The General Slocum Disaster

In case you ask New Yorkers, besides the bombing of the World Trade Center Towers on September 11, 2001, what was the biggest disaster in New York City history, most would say the Triangle Shirtwaist Factor Fire of 1911, that killed 141 people, mostly girls. However, undoubtedly the worst tragedy ever to take place in New York City was the currently abandoned 1904 General Slocam paddle vessel disaster, in which more than 1000 German people, mostly female and children, perished in an accident that certainly could have been prevented.Starting in the 1840’s, tens of thousands of German immigrants started flooding the lower east side of Manhattan, which is now known as Alphabet City, but what was subsequently called the Kleindeutschland, or Little Germany.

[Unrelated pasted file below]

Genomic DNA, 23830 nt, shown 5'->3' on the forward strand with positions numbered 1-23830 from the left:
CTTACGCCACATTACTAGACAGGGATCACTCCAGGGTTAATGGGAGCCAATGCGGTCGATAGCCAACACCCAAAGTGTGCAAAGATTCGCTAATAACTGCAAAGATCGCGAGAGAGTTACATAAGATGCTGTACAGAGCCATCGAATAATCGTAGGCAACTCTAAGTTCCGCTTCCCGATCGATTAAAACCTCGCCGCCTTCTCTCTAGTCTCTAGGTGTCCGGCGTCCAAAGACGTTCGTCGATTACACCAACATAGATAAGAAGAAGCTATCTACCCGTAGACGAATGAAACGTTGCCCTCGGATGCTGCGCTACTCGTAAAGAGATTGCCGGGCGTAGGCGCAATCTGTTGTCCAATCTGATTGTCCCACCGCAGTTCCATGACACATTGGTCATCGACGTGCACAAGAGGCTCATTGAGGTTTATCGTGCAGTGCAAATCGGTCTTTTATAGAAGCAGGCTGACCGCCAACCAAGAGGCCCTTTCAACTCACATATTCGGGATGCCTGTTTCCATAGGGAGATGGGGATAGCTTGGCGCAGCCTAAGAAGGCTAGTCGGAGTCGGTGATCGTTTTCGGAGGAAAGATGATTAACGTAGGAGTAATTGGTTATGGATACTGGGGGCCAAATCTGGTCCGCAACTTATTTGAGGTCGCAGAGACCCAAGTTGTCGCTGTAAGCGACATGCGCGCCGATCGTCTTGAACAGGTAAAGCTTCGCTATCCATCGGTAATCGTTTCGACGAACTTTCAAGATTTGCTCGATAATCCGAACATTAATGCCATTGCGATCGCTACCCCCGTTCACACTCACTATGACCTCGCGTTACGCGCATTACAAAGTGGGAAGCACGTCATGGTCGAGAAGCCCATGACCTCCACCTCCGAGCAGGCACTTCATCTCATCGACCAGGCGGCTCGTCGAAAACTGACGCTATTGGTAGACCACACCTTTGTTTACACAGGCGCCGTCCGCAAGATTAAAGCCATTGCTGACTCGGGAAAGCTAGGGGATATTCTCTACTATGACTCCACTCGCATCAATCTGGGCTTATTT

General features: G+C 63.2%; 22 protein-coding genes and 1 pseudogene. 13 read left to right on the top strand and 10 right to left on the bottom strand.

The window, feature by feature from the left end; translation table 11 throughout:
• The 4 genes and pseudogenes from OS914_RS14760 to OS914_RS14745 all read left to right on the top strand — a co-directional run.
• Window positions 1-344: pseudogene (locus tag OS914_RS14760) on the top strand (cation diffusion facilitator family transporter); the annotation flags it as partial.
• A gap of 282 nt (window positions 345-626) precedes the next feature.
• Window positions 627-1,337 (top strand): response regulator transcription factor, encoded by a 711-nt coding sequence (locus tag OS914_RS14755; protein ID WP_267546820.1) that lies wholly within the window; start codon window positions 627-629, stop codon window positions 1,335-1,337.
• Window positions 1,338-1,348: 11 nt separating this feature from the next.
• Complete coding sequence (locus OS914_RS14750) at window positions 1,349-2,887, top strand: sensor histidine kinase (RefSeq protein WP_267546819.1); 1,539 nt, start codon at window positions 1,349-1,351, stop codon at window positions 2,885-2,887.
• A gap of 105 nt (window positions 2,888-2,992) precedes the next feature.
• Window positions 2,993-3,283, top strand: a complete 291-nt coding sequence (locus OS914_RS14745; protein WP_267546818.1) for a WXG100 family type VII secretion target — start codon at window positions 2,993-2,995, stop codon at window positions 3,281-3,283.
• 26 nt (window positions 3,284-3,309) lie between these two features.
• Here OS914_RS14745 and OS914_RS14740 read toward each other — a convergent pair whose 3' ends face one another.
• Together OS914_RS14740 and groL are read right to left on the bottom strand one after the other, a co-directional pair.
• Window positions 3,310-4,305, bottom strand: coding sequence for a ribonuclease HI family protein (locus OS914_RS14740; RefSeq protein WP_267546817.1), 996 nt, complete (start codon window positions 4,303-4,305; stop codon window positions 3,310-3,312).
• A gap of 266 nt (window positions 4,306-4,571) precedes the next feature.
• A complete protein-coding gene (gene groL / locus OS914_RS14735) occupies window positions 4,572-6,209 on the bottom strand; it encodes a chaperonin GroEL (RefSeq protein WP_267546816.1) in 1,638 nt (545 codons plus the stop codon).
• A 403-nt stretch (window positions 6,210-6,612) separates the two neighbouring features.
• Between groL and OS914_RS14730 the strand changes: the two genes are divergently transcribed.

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Just in the 1850’s alone over 800,000 Germans came into America, and by 1855, New York City had the third largest German population of any city in the world.The German immigrants were different than the Irish immigrants who, due to the Irish potato famine in Ireland, were emigrating to New York City in a quick pace throughout the middle portion of the 19th century. Whereas the Irish had been mostly lower-class laborers, the Germans were better educated and possessed skills that made them obtain a higher rung on the economic ladder than did the Irish. Over half the bakers in New York City were of German descent, and most cabinet makers in New York City were German, or of German descent. Germans were also quite active in the construction business, which at the time was very rewarding, because of all of the big buildings being constructed in new york during the mid and late 1800’s.Joseph Wedemeyer, Oswald Ottendorfer and Friedrich Sorge were New York City German-Americans who were extremely active in the production and growth of trade unions. In New York City, German-American clubs, that were called Vereins, were highly involved in politics. Ottendorfer owned and edited the Staats-Zeitung, the biggest German-American paper in the city. He became such a force in politics, in 1861, he was instrumental, through his German Democracy political club, in getting New York City Mayor Fernando Wood elected for his second term. In 1863, Ottendorfer triggered another German, Godfrey Gunther, to triumph Wood as mayor.Small Germany reached its summit in the 1870’s. It then encompassed over 400 blocks, comprised of six paths and forty streets, running south from 14th Street to Houston Street, and by the Bowery east to the East River. Tompkins Square and it park was think about the epicenter of Little Germany. The playground was called the Weisse Garten, where Germans congregated every day to talk about what was important to the lives and livelihoods.Avenue B was known as the Broadway, where almost every building comprised a first floor shop, or even a workshop, marketing every type of commodity that was desired by the German populace. Avenue A has been know for the beer gardens, oyster saloons and various grocery stores. In Little Germany there were also sporting clubs, libraries, choirs, shooting clubs, factories, department stores, German theatres, German schools, German churches, and German synagogues for the German Jews.Starting around 1880, the wealthier Germans started moving out of New York City to the suburbs. And from the turn of the 20th Century, the German population in Little Germany had shrunk to around 50,000 people, still a sizable amount for any cultural neighborhood in nyc.On June 15, 1904, St. Mark’s Evangelical Lutheran Church on 6th Street charted the paddle boat General Slocum, for the sum of $350, to take members of its congregation to its yearly picnic, celebrating the conclusion of the college year. In a few minutes after 9 a.m., more than 1300 individuals boarded the General Slocum. The General Slocum, possessed by the Knickerbocker Steamship Company, was named for Civil War officer and New York Congressman Henry Warner Slocum. It was constructed by W. & A. Fletcher Company of Hoboken, New Jersey, and was a sidewheel paddle boat powered with a single-cylinder, surface condensing vertical beam steam engine having 53 inch bore and 12 foot stroke. Each wheel had 26 paddles and was 31 feet . Practically from the day of its launch in 1891, the General Slocum suffered one mishap after another. Several tugboats were required to haul the General Slocum back into the water.1894 was an exceptionally bad year for the General Slocum. On June 29th, the General Slocum was coming from the Rockaways with 4700 passengers aboard. Suddenly, it struck a sandbar so tough, that her electric generator blew out. In August, during a terrible rain storm, the General Slocum ran a second time, now around Coney Island. The passengers had to be transferred to another ship so as to make their way back home. The next month the General Slocum hit the trifecta as it collided with the tug boat R. T. Sayre in the midst of the East River. In this event, the General Slocum’s steering was seriously damaged, and it had to be repaired. The General Slocum was accident free until July of 1898, when the General Slocum collided with the Amelia near Battery Park.On August 17, 1901, The General Slocum was carryingout, what was described as”900 drunk Patterson Anarchists.” Suddenly, some of the passengers started to riot. Others tried to physically take charge of the boat, by storming the bridge. However the crew fought the rioters away and could keep control of the ship. When the captain docked in the police pier, 17″anarchists” were arrested. The boat was unable to be freed, therefore its passengers needed to camp outside the whole night until reinforcements could arrive at the next morning. The captain of this ship in that episode was none other than Captain William H. Van Schaick, the same man who would be the chief officer of the General Slocum on its final voyage.On June 15, 1904, about 15 minutes after the General Slocum left the pier at East Third Street, it had been even with East 125th Street. At this point, Captain Van Schaick was informed by one of his team that a fire had begun at the Lamp Room, at the forward section of the boat. The fire was likely ignited by a discarded cigarette or a match, and it was obviously fueled from the straw, oily rags, and blossom oil strewn around the space. The Captain was told that there was a fire on board a couple of minutes earlier with a 12-year-old boy, however, Captain Van Schaick did not feel the boy. Other folks on board stated the fire had begun almost simultaneously in many places, such as a paint filled with flammable fluids, and a cabin full of gasoline.